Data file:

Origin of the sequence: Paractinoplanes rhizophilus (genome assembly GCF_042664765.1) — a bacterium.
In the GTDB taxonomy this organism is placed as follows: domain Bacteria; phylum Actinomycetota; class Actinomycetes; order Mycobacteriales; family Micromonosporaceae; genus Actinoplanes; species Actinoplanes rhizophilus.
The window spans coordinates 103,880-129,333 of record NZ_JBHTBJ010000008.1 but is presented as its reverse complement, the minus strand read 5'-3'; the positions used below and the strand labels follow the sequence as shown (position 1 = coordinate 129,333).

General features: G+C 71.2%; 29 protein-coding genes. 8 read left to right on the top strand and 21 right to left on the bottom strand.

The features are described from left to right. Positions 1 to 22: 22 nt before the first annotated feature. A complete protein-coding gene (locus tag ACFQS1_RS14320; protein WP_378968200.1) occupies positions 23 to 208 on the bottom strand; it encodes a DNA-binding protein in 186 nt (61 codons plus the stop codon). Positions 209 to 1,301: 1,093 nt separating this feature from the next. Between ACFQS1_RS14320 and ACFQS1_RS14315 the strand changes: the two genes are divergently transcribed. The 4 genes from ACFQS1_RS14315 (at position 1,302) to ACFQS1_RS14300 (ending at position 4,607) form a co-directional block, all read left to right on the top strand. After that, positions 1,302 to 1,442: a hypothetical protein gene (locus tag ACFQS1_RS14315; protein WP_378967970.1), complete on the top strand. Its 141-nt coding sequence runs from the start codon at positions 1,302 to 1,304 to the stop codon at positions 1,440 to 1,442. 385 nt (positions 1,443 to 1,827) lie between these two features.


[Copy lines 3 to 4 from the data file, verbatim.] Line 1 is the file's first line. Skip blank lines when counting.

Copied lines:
The window spans coordinates 103,880-129,333 of record NZ_JBHTBJ010000008.1 but is presented as its reverse complement, the minus strand read 5'-3'; the positions used below and the strand labels follow the sequence as shown (position 1 = coordinate 129,333).

General features: G+C 71.2%; 29 protein-coding genes. 8 read left to right on the top strand and 21 right to left on the bottom strand.